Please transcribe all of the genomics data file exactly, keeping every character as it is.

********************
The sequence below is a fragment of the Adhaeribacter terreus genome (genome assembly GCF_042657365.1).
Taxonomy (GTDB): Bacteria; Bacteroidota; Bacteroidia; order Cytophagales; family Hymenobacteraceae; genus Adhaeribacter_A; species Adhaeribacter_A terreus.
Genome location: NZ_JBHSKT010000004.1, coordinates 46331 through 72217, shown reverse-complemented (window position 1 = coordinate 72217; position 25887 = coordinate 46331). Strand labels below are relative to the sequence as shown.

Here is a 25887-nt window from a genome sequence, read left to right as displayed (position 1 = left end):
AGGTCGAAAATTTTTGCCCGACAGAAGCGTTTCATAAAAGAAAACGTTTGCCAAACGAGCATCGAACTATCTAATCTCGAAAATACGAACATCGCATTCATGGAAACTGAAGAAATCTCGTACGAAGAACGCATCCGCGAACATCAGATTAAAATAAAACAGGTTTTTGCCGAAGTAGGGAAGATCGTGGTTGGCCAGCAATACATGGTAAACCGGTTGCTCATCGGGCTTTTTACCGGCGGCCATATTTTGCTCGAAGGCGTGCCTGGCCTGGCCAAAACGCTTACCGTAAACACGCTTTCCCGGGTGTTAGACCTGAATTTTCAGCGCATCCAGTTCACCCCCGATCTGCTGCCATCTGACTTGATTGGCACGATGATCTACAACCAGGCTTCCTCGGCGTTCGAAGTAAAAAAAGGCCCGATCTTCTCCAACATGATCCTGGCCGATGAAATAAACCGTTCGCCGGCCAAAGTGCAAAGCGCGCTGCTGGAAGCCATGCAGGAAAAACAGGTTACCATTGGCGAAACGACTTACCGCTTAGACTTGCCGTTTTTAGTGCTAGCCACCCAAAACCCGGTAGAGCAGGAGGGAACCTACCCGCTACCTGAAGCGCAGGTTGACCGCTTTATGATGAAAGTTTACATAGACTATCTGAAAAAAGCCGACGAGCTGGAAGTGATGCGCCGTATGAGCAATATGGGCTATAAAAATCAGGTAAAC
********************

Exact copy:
The sequence below is a fragment of the Adhaeribacter terreus genome (genome assembly GCF_042657365.1).
Taxonomy (GTDB): Bacteria; Bacteroidota; Bacteroidia; order Cytophagales; family Hymenobacteraceae; genus Adhaeribacter_A; species Adhaeribacter_A terreus.
Genome location: NZ_JBHSKT010000004.1, coordinates 46331 through 72217, shown reverse-complemented (window position 1 = coordinate 72217; position 25887 = coordinate 46331). Strand labels below are relative to the sequence as shown.

Here is a 25887-nt window from a genome sequence, read left to right as displayed (position 1 = left end):
AGGTCGAAAATTTTTGCCCGACAGAAGCGTTTCATAAAAGAAAACGTTTGCCAAACGAGCATCGAACTATCTAATCTCGAAAATACGAACATCGCATTCATGGAAACTGAAGAAATCTCGTACGAAGAACGCATCCGCGAACATCAGATTAAAATAAAACAGGTTTTTGCCGAAGTAGGGAAGATCGTGGTTGGCCAGCAATACATGGTAAACCGGTTGCTCATCGGGCTTTTTACCGGCGGCCATATTTTGCTCGAAGGCGTGCCTGGCCTGGCCAAAACGCTTACCGTAAACACGCTTTCCCGGGTGTTAGACCTGAATTTTCAGCGCATCCAGTTCACCCCCGATCTGCTGCCATCTGACTTGATTGGCACGATGATCTACAACCAGGCTTCCTCGGCGTTCGAAGTAAAAAAAGGCCCGATCTTCTCCAACATGATCCTGGCCGATGAAATAAACCGTTCGCCGGCCAAAGTGCAAAGCGCGCTGCTGGAAGCCATGCAGGAAAAACAGGTTACCATTGGCGAAACGACTTACCGCTTAGACTTGCCGTTTTTAGTGCTAGCCACCCAAAACCCGGTAGAGCAGGAGGGAACCTACCCGCTACCTGAAGCGCAGGTTGACCGCTTTATGATGAAAGTTTACATAGACTATCTGAAAAAAGCCGACGAGCTGGAAGTGATGCGCCGTATGAGCAATATGGGCTATAAAAATCAGGTAAAC